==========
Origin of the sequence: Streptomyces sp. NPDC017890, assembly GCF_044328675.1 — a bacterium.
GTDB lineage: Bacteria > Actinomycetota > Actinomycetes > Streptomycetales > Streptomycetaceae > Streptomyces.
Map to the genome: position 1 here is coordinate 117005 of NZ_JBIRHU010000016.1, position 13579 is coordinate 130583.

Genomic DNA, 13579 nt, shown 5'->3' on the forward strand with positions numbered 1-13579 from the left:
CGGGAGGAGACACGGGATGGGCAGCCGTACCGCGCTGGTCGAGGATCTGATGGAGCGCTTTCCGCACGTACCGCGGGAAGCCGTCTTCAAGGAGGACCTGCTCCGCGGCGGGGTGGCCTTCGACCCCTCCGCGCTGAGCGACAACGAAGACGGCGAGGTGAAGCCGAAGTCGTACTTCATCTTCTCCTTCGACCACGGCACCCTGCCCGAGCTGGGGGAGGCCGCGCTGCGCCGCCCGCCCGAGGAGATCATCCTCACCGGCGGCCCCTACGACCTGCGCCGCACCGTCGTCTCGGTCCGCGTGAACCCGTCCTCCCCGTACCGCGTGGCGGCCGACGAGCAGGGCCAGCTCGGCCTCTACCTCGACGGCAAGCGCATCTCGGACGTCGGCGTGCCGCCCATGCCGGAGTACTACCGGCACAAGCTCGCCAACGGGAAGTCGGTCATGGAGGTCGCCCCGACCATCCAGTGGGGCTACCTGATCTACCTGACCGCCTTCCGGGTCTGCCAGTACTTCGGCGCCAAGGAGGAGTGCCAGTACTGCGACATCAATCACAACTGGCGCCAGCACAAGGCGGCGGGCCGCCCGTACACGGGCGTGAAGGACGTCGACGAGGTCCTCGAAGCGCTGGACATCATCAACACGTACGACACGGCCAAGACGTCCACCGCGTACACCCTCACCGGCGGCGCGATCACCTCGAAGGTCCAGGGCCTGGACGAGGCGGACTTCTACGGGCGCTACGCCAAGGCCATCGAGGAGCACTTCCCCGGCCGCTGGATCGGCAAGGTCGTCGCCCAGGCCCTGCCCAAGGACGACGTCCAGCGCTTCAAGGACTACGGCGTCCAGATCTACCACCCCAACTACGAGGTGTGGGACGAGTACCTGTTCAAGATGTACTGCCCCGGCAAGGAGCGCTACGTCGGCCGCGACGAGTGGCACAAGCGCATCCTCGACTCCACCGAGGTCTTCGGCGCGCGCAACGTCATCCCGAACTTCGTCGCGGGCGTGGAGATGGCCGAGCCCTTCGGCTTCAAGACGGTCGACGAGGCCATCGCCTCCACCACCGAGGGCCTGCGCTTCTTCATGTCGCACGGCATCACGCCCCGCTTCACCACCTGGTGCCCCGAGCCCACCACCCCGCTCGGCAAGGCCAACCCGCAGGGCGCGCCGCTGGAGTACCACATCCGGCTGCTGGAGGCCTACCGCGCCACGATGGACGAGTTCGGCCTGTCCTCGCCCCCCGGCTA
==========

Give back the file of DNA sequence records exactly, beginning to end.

Origin of the sequence: Streptomyces sp. NPDC017890, assembly GCF_044328675.1 — a bacterium.
GTDB lineage: Bacteria > Actinomycetota > Actinomycetes > Streptomycetales > Streptomycetaceae > Streptomyces.
Map to the genome: position 1 here is coordinate 117005 of NZ_JBIRHU010000016.1, position 13579 is coordinate 130583.

Genomic DNA, 13579 nt, shown 5'->3' on the forward strand with positions numbered 1-13579 from the left:
CGGGAGGAGACACGGGATGGGCAGCCGTACCGCGCTGGTCGAGGATCTGATGGAGCGCTTTCCGCACGTACCGCGGGAAGCCGTCTTCAAGGAGGACCTGCTCCGCGGCGGGGTGGCCTTCGACCCCTCCGCGCTGAGCGACAACGAAGACGGCGAGGTGAAGCCGAAGTCGTACTTCATCTTCTCCTTCGACCACGGCACCCTGCCCGAGCTGGGGGAGGCCGCGCTGCGCCGCCCGCCCGAGGAGATCATCCTCACCGGCGGCCCCTACGACCTGCGCCGCACCGTCGTCTCGGTCCGCGTGAACCCGTCCTCCCCGTACCGCGTGGCGGCCGACGAGCAGGGCCAGCTCGGCCTCTACCTCGACGGCAAGCGCATCTCGGACGTCGGCGTGCCGCCCATGCCGGAGTACTACCGGCACAAGCTCGCCAACGGGAAGTCGGTCATGGAGGTCGCCCCGACCATCCAGTGGGGCTACCTGATCTACCTGACCGCCTTCCGGGTCTGCCAGTACTTCGGCGCCAAGGAGGAGTGCCAGTACTGCGACATCAATCACAACTGGCGCCAGCACAAGGCGGCGGGCCGCCCGTACACGGGCGTGAAGGACGTCGACGAGGTCCTCGAAGCGCTGGACATCATCAACACGTACGACACGGCCAAGACGTCCACCGCGTACACCCTCACCGGCGGCGCGATCACCTCGAAGGTCCAGGGCCTGGACGAGGCGGACTTCTACGGGCGCTACGCCAAGGCCATCGAGGAGCACTTCCCCGGCCGCTGGATCGGCAAGGTCGTCGCCCAGGCCCTGCCCAAGGACGACGTCCAGCGCTTCAAGGACTACGGCGTCCAGATCTACCACCCCAACTACGAGGTGTGGGACGAGTACCTGTTCAAGATGTACTGCCCCGGCAAGGAGCGCTACGTCGGCCGCGACGAGTGGCACAAGCGCATCCTCGACTCCACCGAGGTCTTCGGCGCGCGCAACGTCATCCCGAACTTCGTCGCGGGCGTGGAGATGGCCGAGCCCTTCGGCTTCAAGACGGTCGACGAGGCCATCGCCTCCACCACCGAGGGCCTGCGCTTCTTCATGTCGCACGGCATCACGCCCCGCTTCACCACCTGGTGCCCCGAGCCCACCACCCCGCTCGGCAAGGCCAACCCGCAGGGCGCGCCGCTGGAGTACCACATCCGGCTGCTGGAGGCCTACCGCGCCACGATGGACGAGTTCGGCCTGTCCTCGCCCCCCGGCTA